• Expanding Medicaid in Texas would result in significant net fiscal benefits for the state. According to a report by the Urban Institute, the federal government would cover 90% of the costs of expansion, and the state would save money on healthcare and other programs that currently serve uninsured individuals.20
  • The Texas Hospital Association has estimated that Texas hospitals would see a $34 billion reduction in uncompensated care costs over a 10-year period if Medicaid were expanded.21
  • Expanding Medicaid in Texas would generate more than $100 billion in economic activity and create 200,000 jobs over 10 years, according to a study by the Perryman Group.22


  1. Center on Budget and Policy Priorities. (n.d.). Introduction to Medicaid.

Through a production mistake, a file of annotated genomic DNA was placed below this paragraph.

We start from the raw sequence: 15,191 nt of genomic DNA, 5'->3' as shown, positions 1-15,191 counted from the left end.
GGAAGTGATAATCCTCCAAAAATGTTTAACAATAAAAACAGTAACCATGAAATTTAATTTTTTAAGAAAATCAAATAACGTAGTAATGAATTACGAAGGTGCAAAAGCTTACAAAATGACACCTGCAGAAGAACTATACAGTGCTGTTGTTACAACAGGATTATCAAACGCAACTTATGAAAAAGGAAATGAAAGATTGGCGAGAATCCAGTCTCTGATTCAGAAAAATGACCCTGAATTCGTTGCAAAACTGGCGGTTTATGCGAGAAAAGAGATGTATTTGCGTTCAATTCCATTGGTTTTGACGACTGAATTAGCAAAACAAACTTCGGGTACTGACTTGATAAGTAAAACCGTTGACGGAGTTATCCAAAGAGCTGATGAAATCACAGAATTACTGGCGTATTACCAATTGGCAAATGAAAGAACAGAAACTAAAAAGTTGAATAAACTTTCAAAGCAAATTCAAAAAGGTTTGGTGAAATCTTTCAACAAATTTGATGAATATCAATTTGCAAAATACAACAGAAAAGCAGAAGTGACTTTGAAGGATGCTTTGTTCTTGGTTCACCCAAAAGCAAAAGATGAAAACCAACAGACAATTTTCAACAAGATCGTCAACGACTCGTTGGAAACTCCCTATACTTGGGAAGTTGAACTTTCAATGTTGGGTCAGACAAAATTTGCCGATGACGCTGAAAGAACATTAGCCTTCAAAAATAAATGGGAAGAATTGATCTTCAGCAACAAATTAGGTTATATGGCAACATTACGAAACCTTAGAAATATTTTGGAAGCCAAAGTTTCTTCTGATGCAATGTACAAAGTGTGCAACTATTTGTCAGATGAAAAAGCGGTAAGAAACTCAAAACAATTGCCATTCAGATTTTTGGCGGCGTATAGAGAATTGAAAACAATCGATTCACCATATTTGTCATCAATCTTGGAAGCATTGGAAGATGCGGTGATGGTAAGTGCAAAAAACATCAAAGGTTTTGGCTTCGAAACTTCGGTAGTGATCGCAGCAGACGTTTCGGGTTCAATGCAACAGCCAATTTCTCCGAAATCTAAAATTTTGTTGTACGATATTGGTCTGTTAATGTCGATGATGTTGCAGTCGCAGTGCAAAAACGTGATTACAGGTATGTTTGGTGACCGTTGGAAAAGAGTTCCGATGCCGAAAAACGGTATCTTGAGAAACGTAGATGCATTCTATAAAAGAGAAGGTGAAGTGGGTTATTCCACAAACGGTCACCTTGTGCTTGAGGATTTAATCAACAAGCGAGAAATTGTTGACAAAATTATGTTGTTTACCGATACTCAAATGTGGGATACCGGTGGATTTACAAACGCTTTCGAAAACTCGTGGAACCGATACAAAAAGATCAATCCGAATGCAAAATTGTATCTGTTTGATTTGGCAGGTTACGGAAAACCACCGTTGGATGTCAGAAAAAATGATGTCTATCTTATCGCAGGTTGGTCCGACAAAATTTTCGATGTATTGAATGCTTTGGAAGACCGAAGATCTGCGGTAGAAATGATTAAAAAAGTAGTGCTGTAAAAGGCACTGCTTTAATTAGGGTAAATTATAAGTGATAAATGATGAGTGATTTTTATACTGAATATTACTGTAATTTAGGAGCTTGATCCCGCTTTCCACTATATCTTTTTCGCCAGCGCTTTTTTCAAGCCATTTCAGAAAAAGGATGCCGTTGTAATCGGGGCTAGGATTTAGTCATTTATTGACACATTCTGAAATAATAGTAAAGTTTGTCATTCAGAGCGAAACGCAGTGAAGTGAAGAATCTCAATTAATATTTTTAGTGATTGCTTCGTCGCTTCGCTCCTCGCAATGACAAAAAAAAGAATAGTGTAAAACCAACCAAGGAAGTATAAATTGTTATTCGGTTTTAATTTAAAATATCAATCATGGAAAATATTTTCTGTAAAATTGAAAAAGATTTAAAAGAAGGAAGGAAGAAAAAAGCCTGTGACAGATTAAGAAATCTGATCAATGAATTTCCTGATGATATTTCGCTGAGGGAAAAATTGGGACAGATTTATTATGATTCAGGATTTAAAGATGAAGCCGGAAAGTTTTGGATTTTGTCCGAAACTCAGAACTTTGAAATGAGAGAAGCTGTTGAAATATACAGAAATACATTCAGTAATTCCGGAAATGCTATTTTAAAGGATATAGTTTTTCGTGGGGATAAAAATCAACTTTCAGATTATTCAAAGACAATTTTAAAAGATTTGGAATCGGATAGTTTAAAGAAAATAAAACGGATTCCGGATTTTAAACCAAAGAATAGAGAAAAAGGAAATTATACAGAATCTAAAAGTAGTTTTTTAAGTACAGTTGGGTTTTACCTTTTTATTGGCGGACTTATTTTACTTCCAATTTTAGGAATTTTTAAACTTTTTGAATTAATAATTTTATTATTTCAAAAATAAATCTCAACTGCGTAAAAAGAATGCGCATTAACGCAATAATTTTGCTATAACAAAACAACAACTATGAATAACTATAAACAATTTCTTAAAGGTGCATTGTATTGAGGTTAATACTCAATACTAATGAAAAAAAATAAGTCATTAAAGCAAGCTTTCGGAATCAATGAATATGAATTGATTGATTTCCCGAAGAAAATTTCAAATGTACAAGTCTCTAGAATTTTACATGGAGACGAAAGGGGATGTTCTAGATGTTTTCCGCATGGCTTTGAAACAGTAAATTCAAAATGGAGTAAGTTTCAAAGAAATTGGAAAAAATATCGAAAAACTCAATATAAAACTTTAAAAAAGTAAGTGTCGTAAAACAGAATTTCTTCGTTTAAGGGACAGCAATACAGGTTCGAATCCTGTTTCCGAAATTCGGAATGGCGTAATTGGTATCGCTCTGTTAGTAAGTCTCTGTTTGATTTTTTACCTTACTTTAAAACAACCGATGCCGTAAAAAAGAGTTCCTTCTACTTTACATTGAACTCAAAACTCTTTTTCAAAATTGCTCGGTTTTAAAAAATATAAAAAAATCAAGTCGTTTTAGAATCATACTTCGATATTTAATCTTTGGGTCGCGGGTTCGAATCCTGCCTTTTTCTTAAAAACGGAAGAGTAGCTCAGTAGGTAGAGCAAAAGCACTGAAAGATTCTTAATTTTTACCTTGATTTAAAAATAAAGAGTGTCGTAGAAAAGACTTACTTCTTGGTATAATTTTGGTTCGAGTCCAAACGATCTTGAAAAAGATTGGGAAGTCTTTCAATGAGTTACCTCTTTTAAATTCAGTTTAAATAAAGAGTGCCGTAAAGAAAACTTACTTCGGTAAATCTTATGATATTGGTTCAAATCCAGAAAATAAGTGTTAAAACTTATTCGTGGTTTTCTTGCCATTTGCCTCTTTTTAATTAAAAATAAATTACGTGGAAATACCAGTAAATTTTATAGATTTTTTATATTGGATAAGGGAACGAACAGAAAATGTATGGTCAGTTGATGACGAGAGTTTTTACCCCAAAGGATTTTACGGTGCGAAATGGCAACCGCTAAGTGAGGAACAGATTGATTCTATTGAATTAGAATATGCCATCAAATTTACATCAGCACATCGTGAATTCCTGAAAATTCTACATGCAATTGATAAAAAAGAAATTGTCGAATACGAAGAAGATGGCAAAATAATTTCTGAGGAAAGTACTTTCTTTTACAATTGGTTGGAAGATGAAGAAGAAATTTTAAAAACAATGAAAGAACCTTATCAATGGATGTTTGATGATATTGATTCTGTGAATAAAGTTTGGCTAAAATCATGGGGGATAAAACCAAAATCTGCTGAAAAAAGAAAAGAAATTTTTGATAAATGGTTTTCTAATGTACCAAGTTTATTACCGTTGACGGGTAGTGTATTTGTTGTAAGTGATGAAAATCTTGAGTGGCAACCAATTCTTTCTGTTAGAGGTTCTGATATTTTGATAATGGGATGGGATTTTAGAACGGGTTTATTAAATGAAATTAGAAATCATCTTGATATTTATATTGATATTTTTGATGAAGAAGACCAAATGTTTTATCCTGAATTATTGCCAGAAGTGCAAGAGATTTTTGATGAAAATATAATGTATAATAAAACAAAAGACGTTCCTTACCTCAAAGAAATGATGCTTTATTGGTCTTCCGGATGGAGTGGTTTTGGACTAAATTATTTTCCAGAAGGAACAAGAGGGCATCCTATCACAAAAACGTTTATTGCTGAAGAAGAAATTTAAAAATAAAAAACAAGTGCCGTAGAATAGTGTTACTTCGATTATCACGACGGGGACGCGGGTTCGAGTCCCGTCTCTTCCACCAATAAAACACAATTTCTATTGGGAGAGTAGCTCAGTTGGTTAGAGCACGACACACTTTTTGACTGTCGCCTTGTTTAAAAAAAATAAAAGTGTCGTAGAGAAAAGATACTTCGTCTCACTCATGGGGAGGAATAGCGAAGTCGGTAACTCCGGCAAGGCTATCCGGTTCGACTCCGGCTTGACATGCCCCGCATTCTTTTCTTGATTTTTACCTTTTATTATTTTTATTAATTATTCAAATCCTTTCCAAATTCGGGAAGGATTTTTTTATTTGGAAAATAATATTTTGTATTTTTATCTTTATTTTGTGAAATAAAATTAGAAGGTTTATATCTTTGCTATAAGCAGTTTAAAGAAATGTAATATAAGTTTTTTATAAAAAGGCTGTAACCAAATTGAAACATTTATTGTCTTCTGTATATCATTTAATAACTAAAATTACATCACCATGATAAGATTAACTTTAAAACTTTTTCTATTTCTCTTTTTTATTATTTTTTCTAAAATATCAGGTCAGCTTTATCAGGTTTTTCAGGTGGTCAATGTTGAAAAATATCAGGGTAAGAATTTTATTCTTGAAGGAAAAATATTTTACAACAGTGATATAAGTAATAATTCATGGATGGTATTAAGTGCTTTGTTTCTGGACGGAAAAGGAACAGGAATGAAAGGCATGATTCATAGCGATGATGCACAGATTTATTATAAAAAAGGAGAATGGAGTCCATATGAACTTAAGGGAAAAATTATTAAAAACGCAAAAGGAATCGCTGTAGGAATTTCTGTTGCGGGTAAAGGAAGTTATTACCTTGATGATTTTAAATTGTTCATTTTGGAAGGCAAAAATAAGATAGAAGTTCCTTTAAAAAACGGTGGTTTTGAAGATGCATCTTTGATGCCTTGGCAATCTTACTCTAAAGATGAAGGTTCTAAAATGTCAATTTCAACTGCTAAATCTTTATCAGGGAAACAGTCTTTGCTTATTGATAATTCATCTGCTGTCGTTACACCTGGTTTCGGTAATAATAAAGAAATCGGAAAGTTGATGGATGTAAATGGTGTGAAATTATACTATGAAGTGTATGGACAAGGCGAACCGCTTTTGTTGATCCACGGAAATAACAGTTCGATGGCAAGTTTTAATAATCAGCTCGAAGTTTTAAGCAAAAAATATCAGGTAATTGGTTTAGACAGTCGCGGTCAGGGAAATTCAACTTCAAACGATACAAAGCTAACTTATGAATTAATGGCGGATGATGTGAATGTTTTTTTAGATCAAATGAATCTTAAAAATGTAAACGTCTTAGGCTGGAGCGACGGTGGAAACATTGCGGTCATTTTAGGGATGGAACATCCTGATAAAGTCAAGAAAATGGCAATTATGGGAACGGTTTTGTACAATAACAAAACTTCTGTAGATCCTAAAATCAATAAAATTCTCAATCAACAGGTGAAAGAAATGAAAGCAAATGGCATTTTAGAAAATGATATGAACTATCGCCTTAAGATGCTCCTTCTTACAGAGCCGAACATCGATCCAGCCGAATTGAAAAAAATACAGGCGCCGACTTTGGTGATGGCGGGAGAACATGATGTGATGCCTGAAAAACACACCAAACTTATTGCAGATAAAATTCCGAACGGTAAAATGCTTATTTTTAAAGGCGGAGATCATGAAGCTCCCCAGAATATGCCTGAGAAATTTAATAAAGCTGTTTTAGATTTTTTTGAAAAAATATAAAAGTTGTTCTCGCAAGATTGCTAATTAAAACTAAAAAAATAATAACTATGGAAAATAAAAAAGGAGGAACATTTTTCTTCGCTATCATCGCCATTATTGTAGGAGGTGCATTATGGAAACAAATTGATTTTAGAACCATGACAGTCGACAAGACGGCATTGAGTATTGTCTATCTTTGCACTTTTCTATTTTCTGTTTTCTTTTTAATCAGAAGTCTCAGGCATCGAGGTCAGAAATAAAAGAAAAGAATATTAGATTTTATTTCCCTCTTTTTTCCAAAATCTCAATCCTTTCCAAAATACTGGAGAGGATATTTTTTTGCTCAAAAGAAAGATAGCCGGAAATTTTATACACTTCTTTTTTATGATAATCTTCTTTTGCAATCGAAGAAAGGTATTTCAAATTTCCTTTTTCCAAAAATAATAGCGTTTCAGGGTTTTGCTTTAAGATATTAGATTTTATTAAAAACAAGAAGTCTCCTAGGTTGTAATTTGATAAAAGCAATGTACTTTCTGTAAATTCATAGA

2. (n.d.). Home.
  3. (n.d.). Affordable Care Act (ACA) – Glossary.
  4. Kaiser Family Foundation. (2023). Status of State Medicaid Expansion Decisions: Interactive Map.’s%20(ACA,FMAP)%20for%20their%20expansion%20populations.
  5. Mykyta DCand L. (2022). Decline in share of people without health insurance driven by increase in public coverage in 36 states.
  6. Rachel Garfield, K.O. (2021). The Coverage Gap: Uninsured Poor Adults in States That Do Not Expand Medicaid – Issue Brief – 8659-10. KFF.
  7. Kilbourne AM. (2005). Care without Coverage: Too Little, Too Late. J Natl Med Assoc. 97(11), 1578.
  8. Guth, M. (2023). The Effects of Medicaid Expansion under the ACA: Studies from January 2014 to January 2020 – Report. KFF.
  9. Sommers BD, Baicker K, Epstein AM. (2012). Mortality and access to care among adults after state Medicaid expansions. New England Journal of Medicine. 367(11), 1025-1034. doi:10.1056/nejmsa1202099.